Still, the suicide in Hyderabad and the killing in Peshawar bring out a shared characteristic: the skewed idea of justice. It is the very basis of any human organisation that aims to achieve fairness and equality, and it is what drives revolutionaries as well as fantasists to build the perfect world. Yet, the idea of justice remains an unfinished argument. Classicists may say that this argument is as old as the heated conversations in Plato’s Republic. It is an urge for the ideal: the just society, a creation of the just man. In Pakistan, like any other religious state where no law is absolute except what the Book or the mean men who hold it decree, justice is what the most dominant power demands. Caught between the general, the jihadist and the democrat, and three of them not necessarily antagonistic to each other, Pakistan perhaps epitomises the world’s most dangerous search for justice. And along the way, an assassination or a mass killing is an inevitability that clears the path further. The tragedy is that Pakistan has reached nowhere. The survivor’s quote—“The attackers were like us, they were very young. They wore jackets like the forces do”—carries within an unintended irony. A greater sense of familiarity makes the evil too banal to be shocking anymore.
India has not recovered from the shock of Rohith’s suicide in his friend’s hostel room. The overwhelming ennui that marks his note is in stark contrast to the frenzied judgments on front pages that deny him the kind of dignity he yearned for in his life even in his death. It is a moral feast of bad taste that so condescendingly reduces Rohith to a totemic Dalit, as if he is not worthy of any other identity, and as if his most private fears and anxieties are subordinated to the clumsy sociology of his mourners. The tragedy of Rohith is not as straitjacketed as the lone Dalit youth versus the machine of ‘Hindu nationalism’. His sense of rejection too came from the conflict between his idea of justice and the state’s control over it. This conflict is different from Pakistan’s; it is an expression of our democracy and the noisy confidence with which we play out our freedom shows only the maturing of a civil society. Why did Rohith feel he was an outsider in this democracy?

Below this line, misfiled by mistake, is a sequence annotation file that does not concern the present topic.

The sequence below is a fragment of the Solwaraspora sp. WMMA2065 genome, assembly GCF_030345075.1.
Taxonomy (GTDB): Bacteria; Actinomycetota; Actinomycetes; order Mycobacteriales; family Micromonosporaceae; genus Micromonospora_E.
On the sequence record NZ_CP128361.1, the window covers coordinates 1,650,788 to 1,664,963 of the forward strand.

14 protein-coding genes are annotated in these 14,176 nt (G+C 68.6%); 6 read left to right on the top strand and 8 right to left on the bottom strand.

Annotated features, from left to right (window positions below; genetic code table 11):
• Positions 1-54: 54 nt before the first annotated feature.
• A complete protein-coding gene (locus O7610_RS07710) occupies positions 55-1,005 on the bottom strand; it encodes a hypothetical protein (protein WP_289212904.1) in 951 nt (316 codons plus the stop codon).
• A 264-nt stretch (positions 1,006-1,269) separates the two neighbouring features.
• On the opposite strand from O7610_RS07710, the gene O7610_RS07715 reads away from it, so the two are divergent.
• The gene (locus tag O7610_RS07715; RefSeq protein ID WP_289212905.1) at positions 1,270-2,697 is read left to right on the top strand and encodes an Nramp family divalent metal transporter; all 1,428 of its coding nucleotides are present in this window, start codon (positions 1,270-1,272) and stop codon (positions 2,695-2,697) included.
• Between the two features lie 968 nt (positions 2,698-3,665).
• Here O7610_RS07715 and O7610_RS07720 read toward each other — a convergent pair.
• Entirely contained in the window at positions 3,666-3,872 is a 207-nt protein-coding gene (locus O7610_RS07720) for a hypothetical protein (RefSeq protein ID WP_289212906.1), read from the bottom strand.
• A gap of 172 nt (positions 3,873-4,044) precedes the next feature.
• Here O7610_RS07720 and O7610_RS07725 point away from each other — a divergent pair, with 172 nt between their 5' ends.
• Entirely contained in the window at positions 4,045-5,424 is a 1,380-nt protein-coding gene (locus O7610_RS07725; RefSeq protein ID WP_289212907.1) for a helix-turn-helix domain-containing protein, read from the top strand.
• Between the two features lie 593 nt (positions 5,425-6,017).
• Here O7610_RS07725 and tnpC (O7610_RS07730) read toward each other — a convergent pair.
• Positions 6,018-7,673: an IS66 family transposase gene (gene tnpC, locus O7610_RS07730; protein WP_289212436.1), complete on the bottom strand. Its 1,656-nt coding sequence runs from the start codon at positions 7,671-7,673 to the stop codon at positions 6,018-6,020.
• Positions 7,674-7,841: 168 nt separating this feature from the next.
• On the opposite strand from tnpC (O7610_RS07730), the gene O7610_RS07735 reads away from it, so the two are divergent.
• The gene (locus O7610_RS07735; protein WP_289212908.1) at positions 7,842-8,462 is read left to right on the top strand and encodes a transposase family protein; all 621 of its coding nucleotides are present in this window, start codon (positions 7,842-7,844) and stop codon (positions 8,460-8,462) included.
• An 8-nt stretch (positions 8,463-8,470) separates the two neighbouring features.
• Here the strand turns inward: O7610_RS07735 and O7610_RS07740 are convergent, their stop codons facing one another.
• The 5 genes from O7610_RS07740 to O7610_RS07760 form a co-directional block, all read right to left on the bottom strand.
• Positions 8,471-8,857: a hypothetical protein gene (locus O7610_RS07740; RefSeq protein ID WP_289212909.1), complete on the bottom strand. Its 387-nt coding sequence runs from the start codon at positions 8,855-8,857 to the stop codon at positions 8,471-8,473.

Blame it on the just man, if we are looking for the shortest answer. Struggles of nations and passions of liberators are powered by the image of a just society, a moral Ruritania sustained by the laws of the just man. Ideology made this pursuit in history a bloody affair, and unmarked graveyards became monumental reminders of that madness. The Gandhian moral system, the bedrock of our national movement, too promised an ideal society, a just society. He was arguably the first political leader to idealise even resistance—as a moral force rather than a physical assertion. The Gandhian just man was an austere native. He remains stillborn. Post Independence, it was the Nehruvian project of the New Man, assembled in the mind of an intellectual swayed by the possibilities of socialism. The creature, programmed to resist the temptations of religion as well as nationalism, was as artificial as any other socialist project in the creation of the New Man. As India progressed as a constitutional democracy, though still with enough space for illiberal instincts to flourish, the idea of a just society, the ultimate Republican ideal, became inseparable from the rhetorical desperation of the sloganeer, be it the secularist or the religious nationalist. By the time he realised that his acute sense of otherness only aggravated his urge for justice, Rohith was too disillusioned to live another day.
Rohith Chakravarthi Vemula was the man the Republic would miss on its 66th birthday. The Just India has never been as spectacular as the parade. It is still a wretched place for the questioning outsider. Pity those who dehumanise him by reducing him to weekend political theatre.